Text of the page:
“Polite Notes of the Dinnertime Neighborly Etiquette Apocalypse” by David S. Atkinson
To: The Steak to the left on Roger Ebert’s dinner plate
From: The Baked Potato on the aforementioned dinner plate
This note is just to let you know that your juices are running over into my area of the plate. My personal space, if you will. I’m sure this is something that you simply have not noticed as of yet. As such, I wanted to bring your attention to this problem.
Lord knows, I do not want to be one of “those neighbors.” You know, those busybodies that complain about every little thing. I try my best to be and let be. We all have our different habits that someone is sure to not be fond of. If we cannot be at least a little tolerant then we will never be able to have a harmonious community.
However, I cannot ignore the flood on my portion of the plate. I tried to, I assure you I did, but finally I felt something had to be done, even at the risk of being one of “those neighbors.”
At first there were just a few clear yet red-tinged rivulets, glistening with streaks of your melted salty fat. But now my area is drenched, completely covered in a gigantic coagulating deluge. Your juice has even started soaking into me and I fear that I shall become soggy.
As I mentioned before, I am certain that this has merely escaped your attention. If you had been aware that this was going on, I have no doubt that you would have already corrected the problem. Thus, I only wanted to bring this matter to your notice so that you would have the opportunity to act upon it.
I look forward to many more pleasant years in this community and to having such a good neighbor as you. After all, we are all on this plate together. Please do not hesitate to let me know if there is anything I can do to assist.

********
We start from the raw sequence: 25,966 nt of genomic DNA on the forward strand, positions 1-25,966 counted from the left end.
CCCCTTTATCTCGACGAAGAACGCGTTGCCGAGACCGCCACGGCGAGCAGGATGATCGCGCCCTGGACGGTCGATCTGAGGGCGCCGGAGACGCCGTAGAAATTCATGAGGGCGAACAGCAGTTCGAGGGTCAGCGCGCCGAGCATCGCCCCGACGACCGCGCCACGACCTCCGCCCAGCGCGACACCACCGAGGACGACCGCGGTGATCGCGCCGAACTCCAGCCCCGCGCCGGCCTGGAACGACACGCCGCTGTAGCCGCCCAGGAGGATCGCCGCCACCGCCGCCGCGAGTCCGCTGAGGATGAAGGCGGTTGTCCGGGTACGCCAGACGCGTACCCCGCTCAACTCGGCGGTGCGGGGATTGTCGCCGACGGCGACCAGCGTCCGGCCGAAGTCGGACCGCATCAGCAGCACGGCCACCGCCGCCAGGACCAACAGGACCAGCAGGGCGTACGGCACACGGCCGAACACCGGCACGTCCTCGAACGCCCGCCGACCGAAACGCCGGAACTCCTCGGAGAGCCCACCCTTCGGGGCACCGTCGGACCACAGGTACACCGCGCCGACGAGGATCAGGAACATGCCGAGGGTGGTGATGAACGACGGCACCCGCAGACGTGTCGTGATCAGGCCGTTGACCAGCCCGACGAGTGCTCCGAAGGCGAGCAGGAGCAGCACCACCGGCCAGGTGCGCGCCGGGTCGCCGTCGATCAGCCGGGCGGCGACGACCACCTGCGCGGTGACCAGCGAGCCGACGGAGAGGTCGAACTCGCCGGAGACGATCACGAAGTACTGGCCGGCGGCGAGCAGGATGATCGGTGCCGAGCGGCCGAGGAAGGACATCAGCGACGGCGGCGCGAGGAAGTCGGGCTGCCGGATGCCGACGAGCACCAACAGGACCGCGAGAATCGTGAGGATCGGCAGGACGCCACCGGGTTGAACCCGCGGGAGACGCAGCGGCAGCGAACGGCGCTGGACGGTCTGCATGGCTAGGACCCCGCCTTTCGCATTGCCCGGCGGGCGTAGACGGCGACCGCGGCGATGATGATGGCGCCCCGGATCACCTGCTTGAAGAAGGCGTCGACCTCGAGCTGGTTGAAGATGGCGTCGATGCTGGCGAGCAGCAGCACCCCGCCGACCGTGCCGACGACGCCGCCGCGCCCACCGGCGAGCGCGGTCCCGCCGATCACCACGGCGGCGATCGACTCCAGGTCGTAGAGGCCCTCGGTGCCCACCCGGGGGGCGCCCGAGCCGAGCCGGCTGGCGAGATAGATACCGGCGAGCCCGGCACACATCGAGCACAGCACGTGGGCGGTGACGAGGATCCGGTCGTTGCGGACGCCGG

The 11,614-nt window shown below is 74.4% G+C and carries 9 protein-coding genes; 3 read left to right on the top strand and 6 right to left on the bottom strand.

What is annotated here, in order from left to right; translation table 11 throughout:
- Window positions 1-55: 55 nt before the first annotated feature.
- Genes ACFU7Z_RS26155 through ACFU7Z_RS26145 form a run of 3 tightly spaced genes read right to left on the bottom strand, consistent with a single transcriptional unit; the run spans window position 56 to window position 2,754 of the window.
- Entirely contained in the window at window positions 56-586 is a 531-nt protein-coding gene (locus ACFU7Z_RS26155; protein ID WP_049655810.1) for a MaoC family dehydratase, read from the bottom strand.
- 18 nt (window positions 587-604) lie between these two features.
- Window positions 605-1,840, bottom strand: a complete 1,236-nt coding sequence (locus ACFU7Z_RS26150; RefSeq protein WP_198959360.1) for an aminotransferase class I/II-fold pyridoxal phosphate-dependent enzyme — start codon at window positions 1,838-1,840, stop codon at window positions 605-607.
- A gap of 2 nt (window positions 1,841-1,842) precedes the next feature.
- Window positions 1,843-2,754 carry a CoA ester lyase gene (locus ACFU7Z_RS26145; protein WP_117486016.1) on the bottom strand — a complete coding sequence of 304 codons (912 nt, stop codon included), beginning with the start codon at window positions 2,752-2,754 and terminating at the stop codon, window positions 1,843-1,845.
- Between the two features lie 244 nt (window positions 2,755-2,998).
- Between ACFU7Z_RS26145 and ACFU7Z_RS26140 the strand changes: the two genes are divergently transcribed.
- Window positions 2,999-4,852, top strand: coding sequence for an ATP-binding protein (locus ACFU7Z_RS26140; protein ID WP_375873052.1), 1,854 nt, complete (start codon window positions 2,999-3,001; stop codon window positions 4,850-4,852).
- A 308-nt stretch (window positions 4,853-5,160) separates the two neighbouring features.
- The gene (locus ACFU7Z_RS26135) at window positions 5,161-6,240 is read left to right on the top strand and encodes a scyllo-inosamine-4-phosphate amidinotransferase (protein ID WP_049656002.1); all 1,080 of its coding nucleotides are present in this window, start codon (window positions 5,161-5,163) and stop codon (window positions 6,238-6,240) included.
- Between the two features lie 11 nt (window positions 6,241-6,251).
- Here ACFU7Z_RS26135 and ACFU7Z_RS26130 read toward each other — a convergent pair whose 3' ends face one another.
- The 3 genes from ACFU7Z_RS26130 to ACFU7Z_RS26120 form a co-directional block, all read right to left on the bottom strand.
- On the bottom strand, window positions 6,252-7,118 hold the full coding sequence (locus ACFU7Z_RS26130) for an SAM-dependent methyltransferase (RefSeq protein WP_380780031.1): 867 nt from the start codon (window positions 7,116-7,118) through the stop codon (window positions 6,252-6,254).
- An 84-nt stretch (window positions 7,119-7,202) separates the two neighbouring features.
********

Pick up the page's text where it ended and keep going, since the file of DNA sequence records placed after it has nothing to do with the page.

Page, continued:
Sincerely, your neighbor to the right,
The Baked Potato
To: The Steak to the left on big fat Roger Ebert’s dinner plate
From: The Baked Potato directly to the right on that plate
Your response to my note, if in all generosity it can be termed a response, shocked me. Frankly, it was rude- perhaps worse. I mean, you actually wrote “Dude, chillax! What’s your problem?”? What am I supposed to make of that?
As for my response, if I can even properly formulate one, is that I will not “chillax.” This is a legitimate problem. I will not ignore it. I will not go away. Honestly, I could take this to court, if it came to that. I am trying to be good neighbor, though, and be civil.
However, do not think I will not go to court if this is not resolved.
Regardless, your inquiry as to exactly what my problem is made me think that maybe you really might not grasp my situation. Perhaps we might make some headway if I can make you understand. You see, I am not just complaining because I am uncomfortable. Being wet (of course) is no fun, but I could survive if that was the extent of it. However, you have to appreciate what I have been doing over here.
For once I managed to get myself, after ensuring that absolutely all dirt and other particles were washed from my russet skin, perfectly cooked. You have no idea how difficult that is. Being just slightly undercooked will yield a flavor reminiscent of sour milk. Overcooked results in a better taste, though the mushiness and paste-like after reside is no picnic either. However, this time my cooking turned out perfectly.
After that, I split my topside just enough to release a small amount of heat so as not to burn our diner, but not so much that I would go cold too quickly. Then I threw in just a small amount of butter, a liberal amount of the best sour cream, and exactly the right colorful amount of diced green onions. I am talking about angelic-level perfection here, perfection and a tremendous amount of work.
However, the flood is ruining all my efforts. Your juices are soaking deep into my translucent white flesh, dissolving my consistency and destroying my perfect flavor. I realize you think dumping warm juices over everything just makes things taste better, but I, for one, do not agree. That is just not what I have worked for.